Anderson Video - Speed of Pluto

Professor Anderson
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>> Okay, so, the Pluto problem looks like this. Here's our sun. Pluto is in this elliptical orbit about the sun. And there is some close approach, we'll call that R1. There is some distance, R2. And what they tell us is the following, R1 equals 4.43 times 10 to the 9 kilometers. R2 is something else, I'll give it to you in a second. V1 is 6.12. R2 is 7.3 times 10 to the 9 kilometers. Okay. And we want to figure out what V2 is. All right. So, let me start that again. Hello, class, Professor Anderson here, let's take a look at Pluto's orbit. Pluto has this very elliptical orbit and what we know is that at closest approach it has a distance of 4.43 times 10 to the 9 kilometers and it's moving at a speed of 6.12 kilometers per second. When it gets out to its farthest point it is moving at some speed V2. We know that distance is 7.3 times 10 to the 9 kilometers. And we need to figure out what V2 is. Okay. So, let's take a guess and then we'll see if we can calculate it. What do you think V2 is going to be? Is it going to be bigger than V1, equal to V1, smaller than V1, what do you guys think? >> Smaller. >> Smaller. Why? Who has a thought? Jamie, you want to say something. Hand the mic to Jamie. Okay, Jamie, we just took a guess that V2 would be smaller than V1, why do you think that? >> The distance is further, so the speed would have to be slower for the area to be equal to the other. >> Right. Exactly right. If Kepler's second law is going to hold, then equal areas and equal time says that V2 has to be smaller than V1. Exactly right. As a follow up, how do we calculate it? >> Umm. I'm not sure. >> Okay. Well. >> Find the area of one and make it proportional to the other. >> Okay. Let's see if we can do that. So, let's draw little areas here and let's -- let's maybe just redraw our ellipse over here. Okay, here's our ellipse, here's the sun. We've got this area, which we're going to call A1. And we've got this area, let's call it A2. We know what this distance is, R1. We know what that distance is, R2. If I knew the other sides of these triangles then I could calculate exactly what the area is. Do I know this side of the triangle? Not really, right? But if it's a very small side of the triangle here, we can approximate it. It is how fast you're moving, times how long did it take you. Yeah? That's the distance. What about over here? I could do the same thing on this side. This would be V2 DT. And what Jamie said was, "If Kepler's second law is going to hold, those DTs, those little deltas, have to be exactly the same." Right? So, if the areas are the same, than what do we have? We know the area of a triangle, it's just 1/2 the base times the height. R1 times V1 times DT. What about A2? It's 1/2 R2, V2, DT. Ah ha. Cross out the halves, cross out the DTs, I get V2 is equal to R1 over R2 times V1. And now we have all those numbers, so we can plug it in and try it. R1 is 4.43 times 10 to the 9 kilometers. I'm going to divide by 7.3 times 10 to the 9 kilometers. And I'm going to multiply by V1, which is 6.12 kilometers per second. This number is certainly less than 1. Our guess is going to hold for sure. What's the actual number? I don't know. Punch it into your calculator and tell me what you get. I will approximate it here. So, we've got 4.43 over 7.3. We're going to multiply that by 6.12. Ah, let's see, this is 4.5 over 7.5, which is -- if I divide those by 15, right, that would be 3 over 5. So, that's approximately 3/5 of 6 and 3/5 of 6 is what? That's 18 over 5, which is pretty close to 3.6. Anybody get an answer? >> 3.7. >> 3.7. All right, so our approximation was pretty good. We get 3.7 kilometers per second. All right? Certainly less than V1 and it scales just like the radii, R1 to R2. So, this answer right here tells you that if it's a circular orbit, obviously your speed is the same everywhere, because R1 is equal to R2 everywhere. And as it gets more and more elliptical this is going to get faster and that's going to get slower. Okay? Anybody feel sorry for Pluto? Used to be a planet and then got demoted. I feel a little sad. But that's what happens when you find other things in your solar system that are bigger than that. Either you make all those other things planets, or you demote Pluto to a non-planet, which is what happened, right?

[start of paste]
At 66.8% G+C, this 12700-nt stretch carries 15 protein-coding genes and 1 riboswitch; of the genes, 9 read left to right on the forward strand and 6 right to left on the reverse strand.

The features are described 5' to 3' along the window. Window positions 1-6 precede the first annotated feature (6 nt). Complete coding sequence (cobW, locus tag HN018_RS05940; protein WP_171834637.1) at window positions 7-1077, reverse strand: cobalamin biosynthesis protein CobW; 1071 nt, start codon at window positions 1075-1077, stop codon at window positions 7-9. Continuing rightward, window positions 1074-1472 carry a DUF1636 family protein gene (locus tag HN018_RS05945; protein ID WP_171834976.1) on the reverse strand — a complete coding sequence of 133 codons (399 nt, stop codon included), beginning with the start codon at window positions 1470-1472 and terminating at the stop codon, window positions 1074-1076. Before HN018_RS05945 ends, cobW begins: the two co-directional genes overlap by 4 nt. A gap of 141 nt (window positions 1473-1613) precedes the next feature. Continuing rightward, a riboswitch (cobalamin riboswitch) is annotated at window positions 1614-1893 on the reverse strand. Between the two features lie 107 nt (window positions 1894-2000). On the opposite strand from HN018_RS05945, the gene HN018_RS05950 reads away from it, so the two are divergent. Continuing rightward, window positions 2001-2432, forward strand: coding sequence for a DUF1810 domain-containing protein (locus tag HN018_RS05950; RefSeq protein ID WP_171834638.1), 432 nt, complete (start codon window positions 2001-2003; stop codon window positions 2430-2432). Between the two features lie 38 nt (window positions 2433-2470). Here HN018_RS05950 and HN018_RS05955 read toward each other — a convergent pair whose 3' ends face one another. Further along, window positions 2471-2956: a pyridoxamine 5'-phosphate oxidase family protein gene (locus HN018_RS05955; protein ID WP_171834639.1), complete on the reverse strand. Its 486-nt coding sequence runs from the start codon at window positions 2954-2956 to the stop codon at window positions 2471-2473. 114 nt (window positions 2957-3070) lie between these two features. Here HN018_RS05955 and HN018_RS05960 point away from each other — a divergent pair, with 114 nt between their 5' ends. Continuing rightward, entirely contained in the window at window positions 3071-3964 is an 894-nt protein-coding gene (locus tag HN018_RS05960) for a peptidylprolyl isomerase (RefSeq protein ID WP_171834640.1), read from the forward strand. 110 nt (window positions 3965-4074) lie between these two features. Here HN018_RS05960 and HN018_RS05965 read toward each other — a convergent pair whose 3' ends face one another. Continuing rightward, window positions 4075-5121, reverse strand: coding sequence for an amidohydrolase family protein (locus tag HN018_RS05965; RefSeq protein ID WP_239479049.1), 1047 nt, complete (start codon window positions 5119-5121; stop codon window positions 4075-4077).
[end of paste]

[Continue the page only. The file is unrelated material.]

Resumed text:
>> Okay, so, the Pluto problem looks like this. Here's our sun. Pluto is in this elliptical orbit about the sun. And there is some close approach, we'll call that R1. There is some distance, R2. And what they tell us is the following, R1 equals 4.43 times 10 to the 9 kilometers. R2 is something else, I'll give it to you in a second. V1 is 6.12. R2 is 7.3 times 10 to the 9 kilometers. Okay. And we want to figure out what V2 is. All right. So, let me start that again. Hello, class, Professor Anderson here, let's take a look at Pluto's orbit. Pluto has this very elliptical orbit and what we know is that at closest approach it has a distance of 4.43 times 10 to the 9 kilometers and it's moving at a speed of 6.12 kilometers per second. When it gets out to its farthest point it is moving at some speed V2. We know that distance is 7.3 times 10 to the 9 kilometers. And we need to figure out what V2 is. Okay. So, let's take a guess and then we'll see if we can calculate it. What do you think V2 is going to be? Is it going to be bigger than V1, equal to V1, smaller than V1, what do you guys think? >> Smaller. >> Smaller. Why? Who has a thought? Jamie, you want to say something. Hand the mic to Jamie. Okay, Jamie, we just took a guess that V2 would be smaller than V1, why do you think that? >> The distance is further, so the speed would have to be slower for the area to be equal to the other. >> Right. Exactly right. If Kepler's second law is going to hold, then equal areas and equal time says that V2 has to be smaller than V1. Exactly right. As a follow up, how do we calculate it? >> Umm. I'm not sure. >> Okay. Well. >> Find the area of one and make it proportional to the other. >> Okay. Let's see if we can do that. So, let's draw little areas here and let's -- let's maybe just redraw our ellipse over here. Okay, here's our ellipse, here's the sun. We've got this area, which we're going to call A1. And we've got this area, let's call it A2. We know what this distance is, R1. We know what that distance is, R2. If I knew the other sides of these triangles then I could calculate exactly what the area is. Do I know this side of the triangle? Not really, right? But if it's a very small side of the triangle here, we can approximate it. It is how fast you're moving, times how long did it take you. Yeah? That's the distance. What about over here? I could do the same thing on this side. This would be V2 DT. And what Jamie said was, "If Kepler's second law is going to hold, those DTs, those little deltas, have to be exactly the same." Right? So, if the areas are the same, than what do we have? We know the area of a triangle, it's just 1/2 the base times the height. R1 times V1 times DT. What about A2? It's 1/2 R2, V2, DT. Ah ha. Cross out the halves, cross out the DTs, I get V2 is equal to R1 over R2 times V1. And now we have all those numbers, so we can plug it in and try it. R1 is 4.43 times 10 to the 9 kilometers. I'm going to divide by 7.3 times 10 to the 9 kilometers. And I'm going to multiply by V1, which is 6.12 kilometers per second. This number is certainly less than 1. Our guess is going to hold for sure. What's the actual number? I don't know. Punch it into your calculator and tell me what you get. I will approximate it here. So, we've got 4.43 over 7.3. We're going to multiply that by 6.12. Ah, let's see, this is 4.5 over 7.5, which is -- if I divide those by 15, right, that would be 3 over 5. So, that's approximately 3/5 of 6 and 3/5 of 6 is what? That's 18 over 5, which is pretty close to 3.6. Anybody get an answer? >> 3.7. >> 3.7. All right, so our approximation was pretty good. We get 3.7 kilometers per second. All right? Certainly less than V1 and it scales just like the radii, R1 to R2. So, this answer right here tells you that if it's a circular orbit, obviously your speed is the same everywhere, because R1 is equal to R2 everywhere. And as it gets more and more elliptical this is going to get faster and that's going to get slower. Okay? Anybody feel sorry for Pluto? Used to be a planet and then got demoted. I feel a little sad. But that's what happens when you find other things in your solar system that are bigger than that. Either you make all those other things planets, or you demote Pluto to a non-planet, which is what happened, right?